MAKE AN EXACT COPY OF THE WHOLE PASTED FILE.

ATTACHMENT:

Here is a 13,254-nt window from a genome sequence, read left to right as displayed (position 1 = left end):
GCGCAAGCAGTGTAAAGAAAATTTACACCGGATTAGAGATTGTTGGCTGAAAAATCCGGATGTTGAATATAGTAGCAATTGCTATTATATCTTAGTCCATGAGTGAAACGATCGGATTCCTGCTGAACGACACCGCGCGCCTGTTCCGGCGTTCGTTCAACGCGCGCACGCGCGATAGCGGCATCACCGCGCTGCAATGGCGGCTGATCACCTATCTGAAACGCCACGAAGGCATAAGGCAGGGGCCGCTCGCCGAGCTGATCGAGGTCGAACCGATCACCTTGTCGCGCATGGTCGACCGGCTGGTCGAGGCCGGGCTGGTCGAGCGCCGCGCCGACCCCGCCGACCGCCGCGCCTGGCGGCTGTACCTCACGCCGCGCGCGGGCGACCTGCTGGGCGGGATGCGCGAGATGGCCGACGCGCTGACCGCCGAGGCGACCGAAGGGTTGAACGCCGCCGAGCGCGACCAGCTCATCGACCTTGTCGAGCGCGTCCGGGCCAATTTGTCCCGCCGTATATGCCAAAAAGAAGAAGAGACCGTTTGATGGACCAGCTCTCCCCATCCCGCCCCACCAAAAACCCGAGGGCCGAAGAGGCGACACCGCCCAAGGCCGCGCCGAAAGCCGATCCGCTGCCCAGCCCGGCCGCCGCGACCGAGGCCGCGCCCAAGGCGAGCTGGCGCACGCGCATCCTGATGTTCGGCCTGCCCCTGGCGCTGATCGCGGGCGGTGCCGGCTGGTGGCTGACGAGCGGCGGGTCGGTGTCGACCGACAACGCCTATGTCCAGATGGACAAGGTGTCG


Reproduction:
Here is a 13,254-nt window from a genome sequence, read left to right as displayed (position 1 = left end):
GCGCAAGCAGTGTAAAGAAAATTTACACCGGATTAGAGATTGTTGGCTGAAAAATCCGGATGTTGAATATAGTAGCAATTGCTATTATATCTTAGTCCATGAGTGAAACGATCGGATTCCTGCTGAACGACACCGCGCGCCTGTTCCGGCGTTCGTTCAACGCGCGCACGCGCGATAGCGGCATCACCGCGCTGCAATGGCGGCTGATCACCTATCTGAAACGCCACGAAGGCATAAGGCAGGGGCCGCTCGCCGAGCTGATCGAGGTCGAACCGATCACCTTGTCGCGCATGGTCGACCGGCTGGTCGAGGCCGGGCTGGTCGAGCGCCGCGCCGACCCCGCCGACCGCCGCGCCTGGCGGCTGTACCTCACGCCGCGCGCGGGCGACCTGCTGGGCGGGATGCGCGAGATGGCCGACGCGCTGACCGCCGAGGCGACCGAAGGGTTGAACGCCGCCGAGCGCGACCAGCTCATCGACCTTGTCGAGCGCGTCCGGGCCAATTTGTCCCGCCGTATATGCCAAAAAGAAGAAGAGACCGTTTGATGGACCAGCTCTCCCCATCCCGCCCCACCAAAAACCCGAGGGCCGAAGAGGCGACACCGCCCAAGGCCGCGCCGAAAGCCGATCCGCTGCCCAGCCCGGCCGCCGCGACCGAGGCCGCGCCCAAGGCGAGCTGGCGCACGCGCATCCTGATGTTCGGCCTGCCCCTGGCGCTGATCGCGGGCGGTGCCGGCTGGTGGCTGACGAGCGGCGGGTCGGTGTCGACCGACAACGCCTATGTCCAGATGGACAAGGTGTCG